Saturday, September 30, 2006

Crater Lake Again

Today we took off in the mini-musemobile from Casey's Riverside RV Park to take the Rim Drive at Crater Lake. We hated to leave the musemobile all alone but it saves on the gasoline bill.

First some facts about Crater lake from the US Geological Survey Website

Facts about Crater Lake


Metric unit

Imperial unit

maximum depth (July 2000) 594 m 1,949 ft
maximum depth (Year 1959) 589 m 1,932 ft
minimum depth (near Phantom Ship) 5-8 m 15-25 ft
average depth 350 m 1,148 ft
max diameter of caldera at the rim 9.7 km (east-west) 6.02 mi (east-west)
min diameter of caldera at the rim 7.3 km (north-south) 4.54 mi (north-south)
surface area 52.9 km2 20.42 mi2, 13,069 acres
highest peak in the park (Mount Scott) 2,721.6 m 8,929 ft
highest peak on the rim (Hillman Peak) 2,484.4 m 8,151 ft
average height of the caldera rim 2,188 m above sea level
(305 m above lake surface)
7,178 ft above sea level
(1,000 ft above lake surface)
record clarity depth (August 1994) 40.8 m 134 ft
average clarity depth 27.4-30.5 m 90-100 ft

Crater Lake is filled with rain and melted snow that fell within the caldera basin. Crater Lake is isolated from surrounding streams and rivers, thus there is no inlet or outlet to the lake. Its primary input is from annual precipitation in the region. Average annual precipitation is 168 cm (66 in); average annual snowfall is 13 m (44 ft). It took approximately 250 years for the lake to fill to today's level (~1,883 m or ~6,178 ft above sea level). The lake maintains its current level because the amount of rain and snowfall equals the evaporation and seepage rate. Lake level has varied only over a range of 5 m (16 ft) in the past 100 years.

Crater Lake is known to be the deepest lake in the United States and the seventh deepest in the world. A maximum lake depth of 608 m (1,996 ft) was recorded by a group of USGS representatives in 1886 using piano wire and lead weight. The maximum depth of 589 m (1,932 ft) was established in 1959 by the USGS using sonar measurement. This depth is referenced at the surface elevation of 1,882 m (6,176 ft). But since its primary input source is dependent upon the climate, lake level is subject to abrupt changes. Crater Lake partially fills the collapsed caldera of the ancient Mount Mazama Volcano. The caldera is a bowl-shape depression of about 1,219 m (4,000 ft) deep.

The maximum depth of Crater Lake recorded at the time of the July 2000 multibeam survey was 594 m ( 1,949 ft). The lake level had an elevation of 1,883 m (6,178 ft) above sea level at the time of the survey. The lake level of Crater Lake fluctuates according to the climate.

The record clarity of Crater Lake was measured at a depth of 41 m (134 ft) in August 1994. The lake clarity is measured with a secchi disk, a black and white disk lowered into the water with a cable. Its exceptional clarity is mainly due to its isolation from streams and rivers. There is no incoming stream to bring any organic materials, sediments, or chemicals to pollute the lake, although natural plankton in the lake and wind-borne pollen have seasonal effects on water clarity. Particulate materials and chemicals are mainly introduced into the lake through precipitation and run-off of the calderal walls. The caldera wall is composed of volcanic rocks that do not react with or dissolve easily in cold water, although warm water escaping from the caldera floor adds a small amount of dissolved solids.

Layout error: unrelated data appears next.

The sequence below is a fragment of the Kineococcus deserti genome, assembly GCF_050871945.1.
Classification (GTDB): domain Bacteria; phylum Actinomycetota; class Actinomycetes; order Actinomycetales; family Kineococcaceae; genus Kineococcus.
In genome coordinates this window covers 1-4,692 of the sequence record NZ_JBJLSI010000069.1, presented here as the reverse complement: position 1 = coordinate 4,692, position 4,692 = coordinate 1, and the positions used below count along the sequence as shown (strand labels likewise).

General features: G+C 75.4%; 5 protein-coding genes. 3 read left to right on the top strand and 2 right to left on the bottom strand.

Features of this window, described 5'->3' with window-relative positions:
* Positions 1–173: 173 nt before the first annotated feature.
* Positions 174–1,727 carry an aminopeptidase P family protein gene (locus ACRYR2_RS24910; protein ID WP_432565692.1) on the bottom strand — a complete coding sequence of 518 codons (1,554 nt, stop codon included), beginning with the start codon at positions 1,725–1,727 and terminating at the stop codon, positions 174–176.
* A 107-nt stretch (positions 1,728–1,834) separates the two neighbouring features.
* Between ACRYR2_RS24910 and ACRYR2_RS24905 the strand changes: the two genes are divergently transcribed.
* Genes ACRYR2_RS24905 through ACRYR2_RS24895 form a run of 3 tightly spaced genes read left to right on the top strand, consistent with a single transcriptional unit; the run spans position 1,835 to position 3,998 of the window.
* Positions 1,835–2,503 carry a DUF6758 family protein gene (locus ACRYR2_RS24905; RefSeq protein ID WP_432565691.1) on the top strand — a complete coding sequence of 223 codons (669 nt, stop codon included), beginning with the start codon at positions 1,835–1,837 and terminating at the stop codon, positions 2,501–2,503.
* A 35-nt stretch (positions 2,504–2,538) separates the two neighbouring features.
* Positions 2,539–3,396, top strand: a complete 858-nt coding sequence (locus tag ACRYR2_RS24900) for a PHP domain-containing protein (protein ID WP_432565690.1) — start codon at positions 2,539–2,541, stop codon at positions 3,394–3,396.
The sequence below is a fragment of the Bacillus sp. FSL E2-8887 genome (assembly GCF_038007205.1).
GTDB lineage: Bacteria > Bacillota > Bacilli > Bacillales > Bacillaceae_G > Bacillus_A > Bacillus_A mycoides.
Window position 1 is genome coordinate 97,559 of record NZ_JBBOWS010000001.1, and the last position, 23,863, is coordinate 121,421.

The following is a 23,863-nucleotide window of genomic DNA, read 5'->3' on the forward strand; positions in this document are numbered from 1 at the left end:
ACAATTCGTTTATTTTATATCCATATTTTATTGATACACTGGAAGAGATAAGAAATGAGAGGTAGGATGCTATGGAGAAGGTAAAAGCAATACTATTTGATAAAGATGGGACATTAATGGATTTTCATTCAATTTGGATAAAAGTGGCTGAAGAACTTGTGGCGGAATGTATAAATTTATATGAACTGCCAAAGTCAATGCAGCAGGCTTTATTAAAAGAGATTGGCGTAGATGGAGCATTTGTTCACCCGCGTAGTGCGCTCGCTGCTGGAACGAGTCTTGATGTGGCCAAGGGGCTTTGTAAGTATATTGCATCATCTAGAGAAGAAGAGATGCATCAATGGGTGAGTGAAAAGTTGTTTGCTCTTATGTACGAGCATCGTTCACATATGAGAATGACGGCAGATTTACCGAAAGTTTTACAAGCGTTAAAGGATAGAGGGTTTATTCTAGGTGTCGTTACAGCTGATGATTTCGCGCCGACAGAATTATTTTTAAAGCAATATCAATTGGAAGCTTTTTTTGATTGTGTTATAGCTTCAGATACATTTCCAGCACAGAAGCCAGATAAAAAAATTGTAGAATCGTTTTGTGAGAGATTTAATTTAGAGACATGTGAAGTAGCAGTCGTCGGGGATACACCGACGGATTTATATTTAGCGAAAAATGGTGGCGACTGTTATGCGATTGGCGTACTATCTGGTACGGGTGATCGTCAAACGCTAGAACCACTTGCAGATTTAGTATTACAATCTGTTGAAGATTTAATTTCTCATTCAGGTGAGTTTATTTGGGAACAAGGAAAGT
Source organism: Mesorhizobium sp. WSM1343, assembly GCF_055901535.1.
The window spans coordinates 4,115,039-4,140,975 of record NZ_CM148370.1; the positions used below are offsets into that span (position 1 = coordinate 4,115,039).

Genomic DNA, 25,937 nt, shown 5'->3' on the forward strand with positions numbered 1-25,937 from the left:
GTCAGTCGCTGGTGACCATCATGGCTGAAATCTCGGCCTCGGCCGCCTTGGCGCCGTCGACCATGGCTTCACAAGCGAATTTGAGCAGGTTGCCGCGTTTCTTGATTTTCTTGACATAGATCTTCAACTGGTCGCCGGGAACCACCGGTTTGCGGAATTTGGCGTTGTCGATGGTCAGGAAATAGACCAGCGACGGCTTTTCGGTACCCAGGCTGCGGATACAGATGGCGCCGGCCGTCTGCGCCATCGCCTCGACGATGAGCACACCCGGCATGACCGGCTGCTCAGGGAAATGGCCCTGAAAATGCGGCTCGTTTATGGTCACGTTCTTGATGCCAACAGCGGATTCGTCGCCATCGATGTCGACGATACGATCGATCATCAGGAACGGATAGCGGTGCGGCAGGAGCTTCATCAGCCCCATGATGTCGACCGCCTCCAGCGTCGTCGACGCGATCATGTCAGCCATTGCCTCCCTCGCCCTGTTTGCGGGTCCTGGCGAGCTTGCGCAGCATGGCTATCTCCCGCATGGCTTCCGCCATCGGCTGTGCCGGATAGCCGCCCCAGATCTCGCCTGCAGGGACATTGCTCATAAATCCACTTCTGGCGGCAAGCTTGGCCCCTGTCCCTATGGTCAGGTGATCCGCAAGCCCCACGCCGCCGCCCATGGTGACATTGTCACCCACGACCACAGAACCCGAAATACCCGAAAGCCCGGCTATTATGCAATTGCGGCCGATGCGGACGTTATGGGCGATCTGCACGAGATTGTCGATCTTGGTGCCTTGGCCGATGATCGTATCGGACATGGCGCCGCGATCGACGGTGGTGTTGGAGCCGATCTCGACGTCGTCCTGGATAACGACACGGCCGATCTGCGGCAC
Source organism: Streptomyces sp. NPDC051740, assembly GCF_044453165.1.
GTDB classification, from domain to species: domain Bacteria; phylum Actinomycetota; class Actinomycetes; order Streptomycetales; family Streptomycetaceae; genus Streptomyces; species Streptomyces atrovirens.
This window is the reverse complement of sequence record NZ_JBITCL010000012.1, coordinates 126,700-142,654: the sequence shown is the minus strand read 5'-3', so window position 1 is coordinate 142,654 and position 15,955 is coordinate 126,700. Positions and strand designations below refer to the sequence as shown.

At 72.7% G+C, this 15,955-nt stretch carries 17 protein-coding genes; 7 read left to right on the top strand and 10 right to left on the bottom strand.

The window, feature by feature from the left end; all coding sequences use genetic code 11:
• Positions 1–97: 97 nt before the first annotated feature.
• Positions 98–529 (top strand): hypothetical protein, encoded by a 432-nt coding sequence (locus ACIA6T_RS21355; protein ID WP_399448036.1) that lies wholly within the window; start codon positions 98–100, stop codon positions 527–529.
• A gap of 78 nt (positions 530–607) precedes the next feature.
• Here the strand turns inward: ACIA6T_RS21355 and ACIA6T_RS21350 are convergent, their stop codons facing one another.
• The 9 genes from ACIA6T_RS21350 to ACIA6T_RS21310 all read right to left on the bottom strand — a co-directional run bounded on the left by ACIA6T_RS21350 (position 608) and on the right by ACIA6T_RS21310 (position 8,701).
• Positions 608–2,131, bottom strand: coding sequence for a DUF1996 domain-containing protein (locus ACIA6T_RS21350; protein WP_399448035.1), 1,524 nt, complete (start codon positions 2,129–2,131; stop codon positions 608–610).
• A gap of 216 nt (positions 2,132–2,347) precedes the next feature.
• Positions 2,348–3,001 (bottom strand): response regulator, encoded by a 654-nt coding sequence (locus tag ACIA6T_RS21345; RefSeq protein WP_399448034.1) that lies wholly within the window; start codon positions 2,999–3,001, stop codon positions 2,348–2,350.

We stopped on the way in a town called Chemult, Oregon. Chemult is on Highway 97 between Highway 58 where we were camping and Highway 138 that took us into the park. Next to the cafe we found was this interesting fence.

The cafe was the "Big Mountain" Cafe though I'm not sure which mountain it was referring to since there were many around.

They did have this cool chainsaw art eagle just outside the door. The breakfast was good but not Brennan's and it hit the spot.

One of the "Big" mountains around was the 9,182 foot Mt Thielsen which we could see just after taking the Rim Drive around Crater Lake.

Our first view of the lake was pretty awesome. There was a haze today from a fire to the south of the park that made it really difficult to take pictures but I got a few good ones. Remember to click on the pictures for a larger view then use your browser's back button to return to the blog. What you are seeing is the rim of the crater with Wizard Island in the center of the picture.

Another picture of Wizard Island with a raven flying by to get attention and handouts from the tourists at the overlook.

There are beautiful coves all around the lake and here you can get an idea of how high the crater rim is from the lake.

I found the rock walls around the lake fascinating and probably an geology semester 's worth of study. From this black and brown rock.... this grayish brown pinnacle..

Scrabble Queen really liked this twisty tree growing out of this out outcropping.

Then there was this reddish/orange/tan rock that had very smooth surfaces.

I like this view back down the Rim Drive with the lone pine and the highest area of the rim in the background.

There were also some really nice fall colors to blend with the deep blue lake and green pines.

Just spectacular.............

.. and guess what - the nice folks that run P&J Disposal Services in Creswell were there as well. We ran into them at this lookout and I got them to give me a group photo. Wonderful people even if dad had the camera I'd die for *lol*. It's a Cannon DSLR (Digital Single Lens Reflex)

Pumice Castle is the name of the bright orange rock in the middle of this rock face.